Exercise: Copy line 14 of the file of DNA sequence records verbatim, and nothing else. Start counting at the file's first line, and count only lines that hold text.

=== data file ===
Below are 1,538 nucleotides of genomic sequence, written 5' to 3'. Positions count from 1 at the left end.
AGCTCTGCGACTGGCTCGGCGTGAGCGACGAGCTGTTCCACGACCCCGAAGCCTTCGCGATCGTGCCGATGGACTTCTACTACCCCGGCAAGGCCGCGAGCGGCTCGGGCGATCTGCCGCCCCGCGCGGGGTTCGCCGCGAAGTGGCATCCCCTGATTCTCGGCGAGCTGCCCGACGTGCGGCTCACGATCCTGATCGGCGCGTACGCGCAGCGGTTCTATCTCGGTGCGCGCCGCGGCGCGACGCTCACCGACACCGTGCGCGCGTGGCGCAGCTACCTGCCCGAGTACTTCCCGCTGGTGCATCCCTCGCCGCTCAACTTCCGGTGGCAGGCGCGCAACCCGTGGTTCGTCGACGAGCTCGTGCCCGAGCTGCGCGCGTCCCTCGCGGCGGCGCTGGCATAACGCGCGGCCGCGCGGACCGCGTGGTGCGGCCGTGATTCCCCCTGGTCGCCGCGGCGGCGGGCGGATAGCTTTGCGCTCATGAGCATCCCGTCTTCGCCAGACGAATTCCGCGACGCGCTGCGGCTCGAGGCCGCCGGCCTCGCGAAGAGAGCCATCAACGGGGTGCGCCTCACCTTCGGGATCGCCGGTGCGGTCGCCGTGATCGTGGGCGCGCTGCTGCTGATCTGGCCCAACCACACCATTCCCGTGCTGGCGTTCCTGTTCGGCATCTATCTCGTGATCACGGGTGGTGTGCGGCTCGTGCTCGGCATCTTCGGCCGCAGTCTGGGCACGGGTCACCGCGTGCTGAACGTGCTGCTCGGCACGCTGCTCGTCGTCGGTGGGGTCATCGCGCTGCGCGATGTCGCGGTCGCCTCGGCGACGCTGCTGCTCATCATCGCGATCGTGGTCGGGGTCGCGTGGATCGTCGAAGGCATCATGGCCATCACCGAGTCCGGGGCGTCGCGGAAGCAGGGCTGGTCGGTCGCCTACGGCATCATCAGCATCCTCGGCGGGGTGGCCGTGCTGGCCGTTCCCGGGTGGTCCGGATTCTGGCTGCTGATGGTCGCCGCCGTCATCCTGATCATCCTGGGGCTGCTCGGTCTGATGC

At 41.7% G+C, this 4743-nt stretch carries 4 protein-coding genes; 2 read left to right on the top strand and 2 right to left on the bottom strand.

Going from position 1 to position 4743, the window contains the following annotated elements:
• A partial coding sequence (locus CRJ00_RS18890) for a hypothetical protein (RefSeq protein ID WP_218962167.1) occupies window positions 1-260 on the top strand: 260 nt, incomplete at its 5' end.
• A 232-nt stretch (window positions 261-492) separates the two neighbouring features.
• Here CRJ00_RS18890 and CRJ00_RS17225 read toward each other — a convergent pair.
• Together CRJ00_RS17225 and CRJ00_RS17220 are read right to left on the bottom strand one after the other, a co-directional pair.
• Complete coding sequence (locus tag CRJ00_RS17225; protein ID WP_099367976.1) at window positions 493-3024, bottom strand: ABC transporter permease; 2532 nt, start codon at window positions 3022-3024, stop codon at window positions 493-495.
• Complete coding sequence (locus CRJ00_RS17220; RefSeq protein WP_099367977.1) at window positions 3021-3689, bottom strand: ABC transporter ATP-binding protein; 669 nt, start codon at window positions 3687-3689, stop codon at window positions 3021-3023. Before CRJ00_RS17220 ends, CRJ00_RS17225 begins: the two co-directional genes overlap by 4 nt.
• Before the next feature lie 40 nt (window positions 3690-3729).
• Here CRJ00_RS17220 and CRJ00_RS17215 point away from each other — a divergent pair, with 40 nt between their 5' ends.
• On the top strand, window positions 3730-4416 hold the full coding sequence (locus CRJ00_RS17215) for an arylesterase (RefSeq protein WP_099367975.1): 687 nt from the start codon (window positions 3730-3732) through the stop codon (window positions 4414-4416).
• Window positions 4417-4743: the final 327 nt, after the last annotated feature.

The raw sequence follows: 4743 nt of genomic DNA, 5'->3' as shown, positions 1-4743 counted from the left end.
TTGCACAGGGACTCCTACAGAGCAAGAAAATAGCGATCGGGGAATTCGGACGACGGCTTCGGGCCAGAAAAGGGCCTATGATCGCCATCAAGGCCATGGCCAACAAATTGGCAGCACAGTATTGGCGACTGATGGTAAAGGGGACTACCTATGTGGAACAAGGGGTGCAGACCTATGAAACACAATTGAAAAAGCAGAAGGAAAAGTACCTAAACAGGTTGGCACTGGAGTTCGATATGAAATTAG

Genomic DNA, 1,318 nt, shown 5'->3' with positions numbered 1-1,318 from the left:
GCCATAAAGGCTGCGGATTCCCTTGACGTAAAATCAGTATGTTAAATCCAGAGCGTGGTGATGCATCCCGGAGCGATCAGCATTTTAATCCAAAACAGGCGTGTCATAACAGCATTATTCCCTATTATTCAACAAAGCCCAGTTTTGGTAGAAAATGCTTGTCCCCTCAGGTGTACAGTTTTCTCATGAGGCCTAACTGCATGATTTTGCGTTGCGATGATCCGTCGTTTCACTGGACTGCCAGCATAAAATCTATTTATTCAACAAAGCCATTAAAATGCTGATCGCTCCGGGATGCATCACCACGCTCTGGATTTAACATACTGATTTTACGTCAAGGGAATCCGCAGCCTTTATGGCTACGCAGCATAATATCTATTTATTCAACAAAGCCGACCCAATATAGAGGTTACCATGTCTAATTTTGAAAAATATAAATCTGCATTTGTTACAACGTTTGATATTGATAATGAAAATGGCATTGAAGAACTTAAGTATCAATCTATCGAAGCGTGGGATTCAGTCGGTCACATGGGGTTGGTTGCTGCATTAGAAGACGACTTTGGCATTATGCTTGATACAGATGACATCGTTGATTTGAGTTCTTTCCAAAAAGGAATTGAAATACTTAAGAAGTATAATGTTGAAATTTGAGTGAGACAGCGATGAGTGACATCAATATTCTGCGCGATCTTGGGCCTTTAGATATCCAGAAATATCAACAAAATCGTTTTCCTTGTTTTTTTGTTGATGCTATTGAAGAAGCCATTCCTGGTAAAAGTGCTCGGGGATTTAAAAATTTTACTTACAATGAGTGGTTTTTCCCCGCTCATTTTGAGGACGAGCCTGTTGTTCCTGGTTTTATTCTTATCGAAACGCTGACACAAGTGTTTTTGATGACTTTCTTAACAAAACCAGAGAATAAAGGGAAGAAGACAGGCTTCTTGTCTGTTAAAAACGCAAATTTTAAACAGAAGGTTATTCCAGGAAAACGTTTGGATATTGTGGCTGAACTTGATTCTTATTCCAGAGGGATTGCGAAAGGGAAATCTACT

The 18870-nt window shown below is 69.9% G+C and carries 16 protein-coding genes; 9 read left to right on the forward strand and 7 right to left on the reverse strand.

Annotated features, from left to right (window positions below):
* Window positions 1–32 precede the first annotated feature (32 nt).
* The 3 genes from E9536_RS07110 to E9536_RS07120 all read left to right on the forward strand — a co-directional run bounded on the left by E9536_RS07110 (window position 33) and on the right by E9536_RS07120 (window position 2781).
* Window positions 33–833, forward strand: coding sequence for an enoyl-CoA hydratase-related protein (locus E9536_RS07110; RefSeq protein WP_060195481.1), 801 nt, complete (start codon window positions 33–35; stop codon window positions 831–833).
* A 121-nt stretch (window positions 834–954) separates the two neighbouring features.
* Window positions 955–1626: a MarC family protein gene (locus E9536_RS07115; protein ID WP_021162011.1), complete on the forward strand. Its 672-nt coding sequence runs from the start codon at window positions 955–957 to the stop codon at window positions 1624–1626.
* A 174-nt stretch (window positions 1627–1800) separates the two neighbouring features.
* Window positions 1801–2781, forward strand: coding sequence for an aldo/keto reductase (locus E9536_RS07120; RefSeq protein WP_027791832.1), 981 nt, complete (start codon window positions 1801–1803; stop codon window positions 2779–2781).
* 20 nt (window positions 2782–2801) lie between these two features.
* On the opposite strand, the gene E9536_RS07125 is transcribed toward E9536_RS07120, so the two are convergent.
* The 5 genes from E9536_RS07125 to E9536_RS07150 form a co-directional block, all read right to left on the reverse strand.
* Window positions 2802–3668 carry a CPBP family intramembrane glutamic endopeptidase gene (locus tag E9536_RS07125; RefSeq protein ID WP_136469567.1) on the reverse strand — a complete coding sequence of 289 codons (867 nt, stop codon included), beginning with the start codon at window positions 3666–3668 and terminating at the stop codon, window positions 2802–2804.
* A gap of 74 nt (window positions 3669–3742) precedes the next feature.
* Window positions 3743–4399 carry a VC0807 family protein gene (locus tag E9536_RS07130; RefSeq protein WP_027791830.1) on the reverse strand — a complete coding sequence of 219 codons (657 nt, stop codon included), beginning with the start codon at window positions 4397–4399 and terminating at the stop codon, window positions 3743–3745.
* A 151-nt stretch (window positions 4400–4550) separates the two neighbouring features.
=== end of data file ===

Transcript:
• Window positions 4417-4743: the final 327 nt, after the last annotated feature.